The Fat Buddha is thought to be based on a historical figure, a Chinese Zen Buddhist monk named Qieci who lived over 1,000 years ago during the later Liang Dynasty. In China he became known as Budai, meaning cloth bag, named after the sack he always carried. In Japanese this is translated as Hotei. He was a benevolent man who dedicated his life to helping others, and is portrayed as a fat, bald man in monks clothing, with a large exposed belly, and either wearing or holding a necklace of beads. This necklace is a Mala, a Buddhist string of prayer beads.
Fat Buddha statues are popular as a symbol of health, happiness, prosperity and good fortune. These statues take a number of forms, and can convey different meanings depending on the symbolic meaning of the various objects he is holding.
He is often seen with a large sack. This is the sack of blessings. It contains many treasures which he distributes freely. The sack represents wealth, and the fulfillment of wishes. The Ru-Yi or bowl of plenty signifies abundance and wealth. Budai holds the bowl above his head to receive abundance from the heavens. The parasol gives protection by deflecting misfortune. The wish-giving fan symbolizes happiness. Budai waves the fan to banish troubles. The Wu-Lou gourd, or gourd of enlightenment contains the elixir of youth for long life. The wealth ball is thought to represent a pearl. It is a symbol of the greatest treasure of all, wisdom.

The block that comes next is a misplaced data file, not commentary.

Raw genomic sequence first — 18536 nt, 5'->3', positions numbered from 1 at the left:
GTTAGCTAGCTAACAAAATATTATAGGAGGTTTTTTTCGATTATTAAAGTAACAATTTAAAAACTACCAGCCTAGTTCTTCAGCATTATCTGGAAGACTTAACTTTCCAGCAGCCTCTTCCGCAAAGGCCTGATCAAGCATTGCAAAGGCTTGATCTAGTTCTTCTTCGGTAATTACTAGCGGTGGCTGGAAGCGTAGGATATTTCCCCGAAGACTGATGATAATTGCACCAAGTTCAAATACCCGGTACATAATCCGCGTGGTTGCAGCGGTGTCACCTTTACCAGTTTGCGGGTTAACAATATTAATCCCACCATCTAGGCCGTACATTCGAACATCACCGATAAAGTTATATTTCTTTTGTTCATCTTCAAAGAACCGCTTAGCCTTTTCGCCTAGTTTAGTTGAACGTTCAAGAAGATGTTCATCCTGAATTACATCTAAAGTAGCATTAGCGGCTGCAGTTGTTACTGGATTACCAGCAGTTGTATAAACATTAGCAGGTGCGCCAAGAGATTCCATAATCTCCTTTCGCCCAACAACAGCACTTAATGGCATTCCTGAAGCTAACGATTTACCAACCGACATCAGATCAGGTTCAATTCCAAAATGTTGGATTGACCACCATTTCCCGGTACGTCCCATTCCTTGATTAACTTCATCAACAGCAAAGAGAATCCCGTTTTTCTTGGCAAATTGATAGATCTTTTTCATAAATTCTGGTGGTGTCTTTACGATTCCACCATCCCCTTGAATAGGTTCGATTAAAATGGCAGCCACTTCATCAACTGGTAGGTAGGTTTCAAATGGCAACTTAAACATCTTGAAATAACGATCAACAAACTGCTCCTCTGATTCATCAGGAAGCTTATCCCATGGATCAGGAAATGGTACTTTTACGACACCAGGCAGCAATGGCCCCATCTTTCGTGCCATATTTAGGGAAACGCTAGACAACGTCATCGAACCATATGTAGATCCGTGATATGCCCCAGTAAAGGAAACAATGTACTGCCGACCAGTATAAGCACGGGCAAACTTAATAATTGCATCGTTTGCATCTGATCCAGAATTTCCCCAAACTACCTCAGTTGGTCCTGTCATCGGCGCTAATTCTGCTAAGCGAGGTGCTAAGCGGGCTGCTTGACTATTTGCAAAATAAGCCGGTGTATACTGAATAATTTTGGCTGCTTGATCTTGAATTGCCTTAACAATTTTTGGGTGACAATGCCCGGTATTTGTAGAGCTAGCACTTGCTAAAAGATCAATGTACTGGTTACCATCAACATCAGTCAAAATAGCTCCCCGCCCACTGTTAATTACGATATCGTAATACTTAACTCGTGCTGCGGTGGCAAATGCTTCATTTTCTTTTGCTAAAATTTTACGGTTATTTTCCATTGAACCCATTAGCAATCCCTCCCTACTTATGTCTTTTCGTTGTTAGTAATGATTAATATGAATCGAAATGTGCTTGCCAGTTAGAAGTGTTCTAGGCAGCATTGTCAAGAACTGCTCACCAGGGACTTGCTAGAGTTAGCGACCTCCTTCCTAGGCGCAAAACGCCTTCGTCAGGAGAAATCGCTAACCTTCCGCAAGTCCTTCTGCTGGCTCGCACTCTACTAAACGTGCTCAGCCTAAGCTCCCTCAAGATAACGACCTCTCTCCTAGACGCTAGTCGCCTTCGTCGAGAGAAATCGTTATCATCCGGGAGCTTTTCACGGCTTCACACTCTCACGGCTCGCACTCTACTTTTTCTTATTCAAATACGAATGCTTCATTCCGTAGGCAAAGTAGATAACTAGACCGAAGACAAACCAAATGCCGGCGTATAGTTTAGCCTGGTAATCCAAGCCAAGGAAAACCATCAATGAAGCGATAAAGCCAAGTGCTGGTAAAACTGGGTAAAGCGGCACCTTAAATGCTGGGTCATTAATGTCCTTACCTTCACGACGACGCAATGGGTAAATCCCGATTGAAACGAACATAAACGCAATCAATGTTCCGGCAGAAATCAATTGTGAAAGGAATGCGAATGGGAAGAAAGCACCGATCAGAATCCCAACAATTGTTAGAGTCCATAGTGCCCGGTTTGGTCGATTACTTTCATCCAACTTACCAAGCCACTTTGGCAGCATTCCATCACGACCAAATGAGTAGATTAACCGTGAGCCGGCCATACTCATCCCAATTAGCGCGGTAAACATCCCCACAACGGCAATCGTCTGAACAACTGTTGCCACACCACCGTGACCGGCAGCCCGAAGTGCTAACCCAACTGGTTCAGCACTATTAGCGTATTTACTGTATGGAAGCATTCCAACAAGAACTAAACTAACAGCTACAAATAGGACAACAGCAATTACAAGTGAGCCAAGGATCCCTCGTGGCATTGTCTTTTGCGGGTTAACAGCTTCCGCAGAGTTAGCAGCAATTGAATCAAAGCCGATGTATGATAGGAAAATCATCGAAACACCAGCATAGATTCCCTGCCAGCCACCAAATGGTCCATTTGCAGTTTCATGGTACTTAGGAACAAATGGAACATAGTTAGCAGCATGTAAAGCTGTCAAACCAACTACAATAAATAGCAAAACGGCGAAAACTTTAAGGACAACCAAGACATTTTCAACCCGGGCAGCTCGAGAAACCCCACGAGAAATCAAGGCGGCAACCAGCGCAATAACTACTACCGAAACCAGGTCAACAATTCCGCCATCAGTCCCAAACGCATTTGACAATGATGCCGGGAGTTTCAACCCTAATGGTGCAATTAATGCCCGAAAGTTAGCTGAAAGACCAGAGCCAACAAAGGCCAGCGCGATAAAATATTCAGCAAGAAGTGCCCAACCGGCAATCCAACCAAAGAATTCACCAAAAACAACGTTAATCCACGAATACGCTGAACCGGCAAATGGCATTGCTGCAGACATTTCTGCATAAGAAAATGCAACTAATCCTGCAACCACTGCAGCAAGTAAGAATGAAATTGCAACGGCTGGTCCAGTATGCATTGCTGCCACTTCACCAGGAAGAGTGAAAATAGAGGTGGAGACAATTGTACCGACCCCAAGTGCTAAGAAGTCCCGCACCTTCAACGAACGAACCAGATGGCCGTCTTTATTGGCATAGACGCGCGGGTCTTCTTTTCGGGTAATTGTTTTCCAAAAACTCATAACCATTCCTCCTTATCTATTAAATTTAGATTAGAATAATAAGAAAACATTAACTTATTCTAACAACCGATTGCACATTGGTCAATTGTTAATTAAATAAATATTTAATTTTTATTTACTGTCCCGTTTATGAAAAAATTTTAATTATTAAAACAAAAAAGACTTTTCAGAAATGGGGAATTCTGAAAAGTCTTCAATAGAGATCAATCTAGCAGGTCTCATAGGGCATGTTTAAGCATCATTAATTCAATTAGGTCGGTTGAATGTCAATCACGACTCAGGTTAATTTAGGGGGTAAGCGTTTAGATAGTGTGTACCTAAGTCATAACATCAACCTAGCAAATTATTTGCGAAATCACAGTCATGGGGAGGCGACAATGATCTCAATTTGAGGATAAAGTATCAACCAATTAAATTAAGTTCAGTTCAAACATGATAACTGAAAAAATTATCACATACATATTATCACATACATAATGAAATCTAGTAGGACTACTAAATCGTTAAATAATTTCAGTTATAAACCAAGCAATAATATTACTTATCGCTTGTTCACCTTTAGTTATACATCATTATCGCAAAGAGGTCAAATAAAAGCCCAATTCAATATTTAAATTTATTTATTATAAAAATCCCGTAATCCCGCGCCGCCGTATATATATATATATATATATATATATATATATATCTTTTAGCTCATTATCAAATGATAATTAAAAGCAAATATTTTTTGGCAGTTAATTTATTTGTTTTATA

Fat Buddha Statue Meanings:
Prosperity. Arms above his head, holding the Ru-Yi bowl of plenty.
Protecting Wealth. Seated on coins, or bag of blessings.
Safe Travels. Bag of blessings over his shoulder, and holding the wealth ball.
Enlightenment. Seated, with bag over the shoulder, and holding the wealth ball.
Happiness. Sitting and holding a parasol over his shoulder.
Spiritual Journey, or long life. Carrying the gourd of enlightenment, the fan and prayer beads.